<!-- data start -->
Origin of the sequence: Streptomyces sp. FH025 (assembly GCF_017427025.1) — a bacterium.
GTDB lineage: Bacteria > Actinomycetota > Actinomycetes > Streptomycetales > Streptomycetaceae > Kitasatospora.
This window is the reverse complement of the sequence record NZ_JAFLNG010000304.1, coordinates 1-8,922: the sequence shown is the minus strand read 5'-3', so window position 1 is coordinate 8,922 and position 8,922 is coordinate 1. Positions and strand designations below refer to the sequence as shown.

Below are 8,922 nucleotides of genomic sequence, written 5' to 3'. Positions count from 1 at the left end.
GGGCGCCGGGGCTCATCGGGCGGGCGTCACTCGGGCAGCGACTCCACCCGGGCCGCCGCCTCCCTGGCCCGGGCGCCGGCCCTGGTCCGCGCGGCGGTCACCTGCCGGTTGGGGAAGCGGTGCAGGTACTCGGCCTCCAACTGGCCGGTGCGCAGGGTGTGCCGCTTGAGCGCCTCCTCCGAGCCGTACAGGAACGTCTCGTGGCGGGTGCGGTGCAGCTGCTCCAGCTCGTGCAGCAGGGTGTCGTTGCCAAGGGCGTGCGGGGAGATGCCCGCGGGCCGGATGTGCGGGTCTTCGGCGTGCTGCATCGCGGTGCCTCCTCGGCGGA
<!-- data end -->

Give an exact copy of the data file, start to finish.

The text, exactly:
Origin of the sequence: Streptomyces sp. FH025 (assembly GCF_017427025.1) — a bacterium.
GTDB lineage: Bacteria > Actinomycetota > Actinomycetes > Streptomycetales > Streptomycetaceae > Kitasatospora.
This window is the reverse complement of the sequence record NZ_JAFLNG010000304.1, coordinates 1-8,922: the sequence shown is the minus strand read 5'-3', so window position 1 is coordinate 8,922 and position 8,922 is coordinate 1. Positions and strand designations below refer to the sequence as shown.

Below are 8,922 nucleotides of genomic sequence, written 5' to 3'. Positions count from 1 at the left end.
GGGCGCCGGGGCTCATCGGGCGGGCGTCACTCGGGCAGCGACTCCACCCGGGCCGCCGCCTCCCTGGCCCGGGCGCCGGCCCTGGTCCGCGCGGCGGTCACCTGCCGGTTGGGGAAGCGGTGCAGGTACTCGGCCTCCAACTGGCCGGTGCGCAGGGTGTGCCGCTTGAGCGCCTCCTCCGAGCCGTACAGGAACGTCTCGTGGCGGGTGCGGTGCAGCTGCTCCAGCTCGTGCAGCAGGGTGTCGTTGCCAAGGGCGTGCGGGGAGATGCCCGCGGGCCGGATGTGCGGGTCTTCGGCGTGCTGCATCGCGGTGCCTCCTCGGCGGA